As an advocate of trying new things, what have you tried that was the most disastrous for you?
Trying to learn to ride a motorcycle! I signed up for lessons and had an accident while on the course. They offered me a private session to get beyond the fearful experience. I took the extra lesson, and that was enough for me. While the instructors were fantastic, let’s just say that I relate much better to animals and living things than machines!
If you could create a reality show that fits your current interests, what would it be about?
Endurance riding. I began riding with people who did that, and my goal was to do the Tevis Cup Ride, known formally as the Western States Trail Ride, by the time I was 50. My children became interested in other equine activities, so I put that aside. Now I am able to put that in my sights again and am aligning myself with people to help make that happen!
What do you love most about dance?
The fact that it combines so many factors: music, emotion, movement, expression, intellect, physicality, creativity, memory and joy! The process is the best part!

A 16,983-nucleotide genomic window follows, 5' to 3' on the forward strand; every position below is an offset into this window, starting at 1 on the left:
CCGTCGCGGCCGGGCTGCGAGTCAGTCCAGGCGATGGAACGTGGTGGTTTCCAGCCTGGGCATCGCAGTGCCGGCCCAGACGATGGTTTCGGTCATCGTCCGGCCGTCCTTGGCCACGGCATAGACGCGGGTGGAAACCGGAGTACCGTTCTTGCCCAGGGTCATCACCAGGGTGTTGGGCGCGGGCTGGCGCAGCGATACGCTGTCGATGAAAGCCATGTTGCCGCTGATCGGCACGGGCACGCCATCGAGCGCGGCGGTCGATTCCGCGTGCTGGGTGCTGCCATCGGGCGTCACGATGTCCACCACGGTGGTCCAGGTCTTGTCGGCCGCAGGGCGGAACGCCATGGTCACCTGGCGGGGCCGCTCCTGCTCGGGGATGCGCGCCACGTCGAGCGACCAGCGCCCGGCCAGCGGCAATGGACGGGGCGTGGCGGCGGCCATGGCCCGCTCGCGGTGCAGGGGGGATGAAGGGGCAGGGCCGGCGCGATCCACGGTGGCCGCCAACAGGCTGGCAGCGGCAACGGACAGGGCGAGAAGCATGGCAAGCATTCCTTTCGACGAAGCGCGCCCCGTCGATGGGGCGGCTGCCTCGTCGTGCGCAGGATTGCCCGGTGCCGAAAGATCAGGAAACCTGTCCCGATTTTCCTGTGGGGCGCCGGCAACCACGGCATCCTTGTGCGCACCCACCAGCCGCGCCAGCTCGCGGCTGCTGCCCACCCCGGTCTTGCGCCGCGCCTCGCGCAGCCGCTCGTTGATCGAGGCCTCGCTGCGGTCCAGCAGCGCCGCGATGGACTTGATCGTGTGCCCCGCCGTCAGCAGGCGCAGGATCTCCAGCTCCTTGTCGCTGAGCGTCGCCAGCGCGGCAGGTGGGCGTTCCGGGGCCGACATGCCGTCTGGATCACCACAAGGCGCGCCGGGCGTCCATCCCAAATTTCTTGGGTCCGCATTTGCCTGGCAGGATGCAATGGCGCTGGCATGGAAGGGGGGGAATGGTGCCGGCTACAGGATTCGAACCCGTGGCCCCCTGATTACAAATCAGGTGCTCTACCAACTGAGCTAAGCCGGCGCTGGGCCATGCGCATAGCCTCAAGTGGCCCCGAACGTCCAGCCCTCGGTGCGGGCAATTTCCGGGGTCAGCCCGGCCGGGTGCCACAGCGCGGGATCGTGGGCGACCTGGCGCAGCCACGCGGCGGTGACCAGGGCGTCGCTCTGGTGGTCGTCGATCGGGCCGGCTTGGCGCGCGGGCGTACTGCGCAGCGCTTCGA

What dance craze is most cringeworthy for you?
The Dab and the Floss. Enough said!
What do you find most rewarding about volunteering for Little Bits?
The fact that the horse activities bring joy and inspiration to its participants, including the families. I can witness people release their challenges and experience simple pleasures taken for granted by so many of us. It is grounding, humbling and joyful!
It also reminds me to stay present in the moment and be grateful for what I can do.
Got an idea? In Profile features an interesting teacher in each issue of the ATA Magazine. If you know of a teacher who would be a good profile subject, please contact managing editor Cory Hare at firstname.lastname@example.org.